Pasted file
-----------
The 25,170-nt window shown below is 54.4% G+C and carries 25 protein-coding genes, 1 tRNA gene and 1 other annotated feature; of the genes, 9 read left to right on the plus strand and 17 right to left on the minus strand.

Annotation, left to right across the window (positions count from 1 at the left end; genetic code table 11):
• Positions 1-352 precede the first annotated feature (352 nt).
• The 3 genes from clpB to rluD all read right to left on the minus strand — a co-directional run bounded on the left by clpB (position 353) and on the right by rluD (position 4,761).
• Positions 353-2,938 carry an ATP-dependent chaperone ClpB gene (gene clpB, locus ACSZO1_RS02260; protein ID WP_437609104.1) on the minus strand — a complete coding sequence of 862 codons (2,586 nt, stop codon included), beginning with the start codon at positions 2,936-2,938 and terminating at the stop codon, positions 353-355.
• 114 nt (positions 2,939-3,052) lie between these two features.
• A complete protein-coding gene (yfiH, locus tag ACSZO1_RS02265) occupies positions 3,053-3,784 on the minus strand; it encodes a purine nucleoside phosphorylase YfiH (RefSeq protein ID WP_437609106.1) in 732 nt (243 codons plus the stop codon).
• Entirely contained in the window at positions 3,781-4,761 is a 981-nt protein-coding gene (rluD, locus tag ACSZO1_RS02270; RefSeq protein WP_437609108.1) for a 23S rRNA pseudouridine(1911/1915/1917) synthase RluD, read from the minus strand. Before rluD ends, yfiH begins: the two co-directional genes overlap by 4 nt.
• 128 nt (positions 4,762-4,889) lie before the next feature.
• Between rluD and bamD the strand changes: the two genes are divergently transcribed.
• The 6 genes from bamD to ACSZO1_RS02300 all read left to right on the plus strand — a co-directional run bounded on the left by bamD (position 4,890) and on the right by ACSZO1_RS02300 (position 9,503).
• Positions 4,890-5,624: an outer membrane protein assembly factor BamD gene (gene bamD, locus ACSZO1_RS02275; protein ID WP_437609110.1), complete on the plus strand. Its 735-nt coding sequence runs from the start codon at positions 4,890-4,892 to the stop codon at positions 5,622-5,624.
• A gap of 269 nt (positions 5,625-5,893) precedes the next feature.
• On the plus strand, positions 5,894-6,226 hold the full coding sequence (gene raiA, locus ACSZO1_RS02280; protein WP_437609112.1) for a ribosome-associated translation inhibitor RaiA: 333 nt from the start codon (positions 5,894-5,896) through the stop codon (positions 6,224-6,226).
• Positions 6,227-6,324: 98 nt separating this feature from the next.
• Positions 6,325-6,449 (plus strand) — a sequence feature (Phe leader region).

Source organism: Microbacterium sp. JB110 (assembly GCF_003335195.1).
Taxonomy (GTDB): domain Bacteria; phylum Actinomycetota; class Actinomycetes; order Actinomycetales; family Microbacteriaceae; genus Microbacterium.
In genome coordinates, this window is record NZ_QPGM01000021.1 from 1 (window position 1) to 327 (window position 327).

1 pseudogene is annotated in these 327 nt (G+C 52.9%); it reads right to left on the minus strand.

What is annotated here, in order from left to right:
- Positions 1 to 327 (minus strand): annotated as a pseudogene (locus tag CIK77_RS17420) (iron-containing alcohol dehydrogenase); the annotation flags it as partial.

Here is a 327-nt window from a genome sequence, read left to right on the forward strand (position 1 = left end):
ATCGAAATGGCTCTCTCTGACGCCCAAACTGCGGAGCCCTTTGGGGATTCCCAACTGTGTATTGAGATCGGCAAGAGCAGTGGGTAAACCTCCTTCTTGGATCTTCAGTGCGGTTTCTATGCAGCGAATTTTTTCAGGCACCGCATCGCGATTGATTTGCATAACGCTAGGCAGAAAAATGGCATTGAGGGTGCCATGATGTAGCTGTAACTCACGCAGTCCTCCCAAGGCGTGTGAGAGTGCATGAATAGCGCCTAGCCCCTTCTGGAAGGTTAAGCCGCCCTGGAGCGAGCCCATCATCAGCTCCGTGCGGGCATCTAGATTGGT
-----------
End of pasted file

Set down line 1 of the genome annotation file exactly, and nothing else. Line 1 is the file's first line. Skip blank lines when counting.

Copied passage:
The 25,170-nt window shown below is 54.4% G+C and carries 25 protein-coding genes, 1 tRNA gene and 1 other annotated feature; of the genes, 9 read left to right on the plus strand and 17 right to left on the minus strand.